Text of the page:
DermNet provides Google Translate, a free machine translation service. Note that this may not provide an exact translation in all languages
Author: A/Prof Patrick Emanuel, Dermatopathologist, Auckland, New Zealand, 2014.
Melanoma in childhood is fortunately rare but often presents at a late clinical stage due to delays in biopsy and diagnosis. Predisposing factors are thought to be similar to adult melanoma.
The case illustrated here shows a nodular melanoma arising on the arm of an 8-year-old boy (figures 1-5). This tumour shows ulceration, lack of dermal maturation, dermal mitoses, pagetoid invasion of the epidermis and nuclear pleomorphism.
Childhood melanoma pathology
Given the reluctance of making this diagnosis in children, ancillary studies such as fluorescent in situ hybridisation (FISH) and CGH can be helpful in increasing diagnostic confidence. FISH was performed on the case illustrated herein and showed numerous abnormalities, as would be expected for melanoma.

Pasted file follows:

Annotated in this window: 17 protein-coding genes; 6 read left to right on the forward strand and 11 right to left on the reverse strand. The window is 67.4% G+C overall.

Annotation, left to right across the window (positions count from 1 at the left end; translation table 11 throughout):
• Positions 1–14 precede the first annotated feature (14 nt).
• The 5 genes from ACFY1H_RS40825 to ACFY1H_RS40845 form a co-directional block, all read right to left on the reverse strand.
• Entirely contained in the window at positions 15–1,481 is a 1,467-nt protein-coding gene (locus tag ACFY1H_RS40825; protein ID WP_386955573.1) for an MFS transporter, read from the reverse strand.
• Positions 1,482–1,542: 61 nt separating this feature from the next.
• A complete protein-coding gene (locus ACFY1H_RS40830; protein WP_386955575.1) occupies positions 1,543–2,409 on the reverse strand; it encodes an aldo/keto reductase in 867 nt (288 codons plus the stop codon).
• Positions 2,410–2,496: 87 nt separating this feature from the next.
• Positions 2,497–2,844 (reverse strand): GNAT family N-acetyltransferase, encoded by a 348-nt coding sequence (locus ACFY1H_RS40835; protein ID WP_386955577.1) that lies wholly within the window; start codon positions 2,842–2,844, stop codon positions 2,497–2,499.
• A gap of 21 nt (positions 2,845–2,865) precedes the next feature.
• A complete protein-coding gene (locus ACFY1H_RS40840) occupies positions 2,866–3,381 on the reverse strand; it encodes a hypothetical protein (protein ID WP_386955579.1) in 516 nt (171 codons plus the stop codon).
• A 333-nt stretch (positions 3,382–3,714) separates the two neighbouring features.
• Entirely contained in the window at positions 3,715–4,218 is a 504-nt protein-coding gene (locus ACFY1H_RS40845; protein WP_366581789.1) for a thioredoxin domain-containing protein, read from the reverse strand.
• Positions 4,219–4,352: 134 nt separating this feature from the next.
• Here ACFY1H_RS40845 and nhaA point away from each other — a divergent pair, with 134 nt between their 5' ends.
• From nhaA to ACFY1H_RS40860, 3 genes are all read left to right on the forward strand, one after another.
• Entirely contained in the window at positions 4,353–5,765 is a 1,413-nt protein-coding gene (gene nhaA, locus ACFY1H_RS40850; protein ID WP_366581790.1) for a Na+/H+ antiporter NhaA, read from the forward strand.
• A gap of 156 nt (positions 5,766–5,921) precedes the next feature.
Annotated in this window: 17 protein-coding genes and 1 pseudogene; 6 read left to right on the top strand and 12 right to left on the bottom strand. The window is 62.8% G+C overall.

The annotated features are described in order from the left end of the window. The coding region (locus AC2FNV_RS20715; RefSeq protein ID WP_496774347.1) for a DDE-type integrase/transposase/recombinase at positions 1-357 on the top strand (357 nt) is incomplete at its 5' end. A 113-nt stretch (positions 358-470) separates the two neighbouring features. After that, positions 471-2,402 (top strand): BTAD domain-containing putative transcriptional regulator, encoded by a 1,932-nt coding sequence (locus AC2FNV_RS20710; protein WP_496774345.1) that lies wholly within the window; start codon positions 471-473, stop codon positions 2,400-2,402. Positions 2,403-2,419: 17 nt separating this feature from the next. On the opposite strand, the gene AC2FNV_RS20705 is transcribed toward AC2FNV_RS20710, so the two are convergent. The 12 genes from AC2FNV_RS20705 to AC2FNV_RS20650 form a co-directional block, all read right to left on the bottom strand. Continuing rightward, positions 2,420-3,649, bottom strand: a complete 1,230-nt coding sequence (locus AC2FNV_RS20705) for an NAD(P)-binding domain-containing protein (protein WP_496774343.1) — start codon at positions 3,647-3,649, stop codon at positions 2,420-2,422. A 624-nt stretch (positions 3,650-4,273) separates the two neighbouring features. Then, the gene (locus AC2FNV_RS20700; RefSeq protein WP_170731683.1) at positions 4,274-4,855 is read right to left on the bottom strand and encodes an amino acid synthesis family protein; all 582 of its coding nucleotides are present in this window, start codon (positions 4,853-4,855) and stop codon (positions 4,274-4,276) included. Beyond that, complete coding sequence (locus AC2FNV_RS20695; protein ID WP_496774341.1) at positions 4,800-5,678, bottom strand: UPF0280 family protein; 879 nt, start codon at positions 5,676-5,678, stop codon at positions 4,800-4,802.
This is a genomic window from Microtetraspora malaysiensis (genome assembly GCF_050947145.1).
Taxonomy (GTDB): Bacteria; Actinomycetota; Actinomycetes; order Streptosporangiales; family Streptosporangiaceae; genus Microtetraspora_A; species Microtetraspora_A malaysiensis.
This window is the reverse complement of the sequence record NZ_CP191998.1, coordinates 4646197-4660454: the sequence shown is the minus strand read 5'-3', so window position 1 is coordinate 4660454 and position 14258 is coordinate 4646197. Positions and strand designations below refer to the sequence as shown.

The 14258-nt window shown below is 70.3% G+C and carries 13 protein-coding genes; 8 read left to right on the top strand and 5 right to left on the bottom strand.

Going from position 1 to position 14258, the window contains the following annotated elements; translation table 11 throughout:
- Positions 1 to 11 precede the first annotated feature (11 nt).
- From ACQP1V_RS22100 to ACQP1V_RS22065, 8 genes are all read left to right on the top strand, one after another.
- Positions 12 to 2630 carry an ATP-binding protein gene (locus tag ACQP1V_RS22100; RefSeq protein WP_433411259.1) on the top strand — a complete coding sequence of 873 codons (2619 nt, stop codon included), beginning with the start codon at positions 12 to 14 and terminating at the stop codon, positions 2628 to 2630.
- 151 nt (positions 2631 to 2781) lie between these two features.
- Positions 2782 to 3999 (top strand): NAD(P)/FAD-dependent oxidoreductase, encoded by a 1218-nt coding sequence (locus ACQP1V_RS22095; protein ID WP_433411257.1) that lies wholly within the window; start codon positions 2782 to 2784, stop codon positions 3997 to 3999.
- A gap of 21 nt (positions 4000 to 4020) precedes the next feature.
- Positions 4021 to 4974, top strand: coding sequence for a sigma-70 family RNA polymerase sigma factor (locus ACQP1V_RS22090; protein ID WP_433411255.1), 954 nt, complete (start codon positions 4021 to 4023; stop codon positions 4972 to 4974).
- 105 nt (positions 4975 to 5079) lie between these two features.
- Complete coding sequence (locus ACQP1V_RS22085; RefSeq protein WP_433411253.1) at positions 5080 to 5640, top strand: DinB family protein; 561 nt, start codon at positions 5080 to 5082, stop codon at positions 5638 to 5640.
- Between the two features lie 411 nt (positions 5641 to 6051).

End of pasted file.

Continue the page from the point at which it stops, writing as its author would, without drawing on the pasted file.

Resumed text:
Immunohistochemical studies may be helpful to illustrate high proliferative rates (Ki-67), and pagetoid invasion (Melan-A).
Childhood melanoma – FISH
Abnormal FISH shows RREB1 (6p25; red probe) Gain; MYB (6q23, yellow) Loss
Spitz naevus – Difficult cases may need external consultation and cytogenetic analysis.
Proliferative nodules within congenital naevi – Difficult cases may need external consultation and cytogenetic analysis.
© 2021 DermNet New Zealand Trust.
DermNet NZ does not provide an online consultation service. If you have any concerns with your skin or its treatment, see a dermatologist for advice.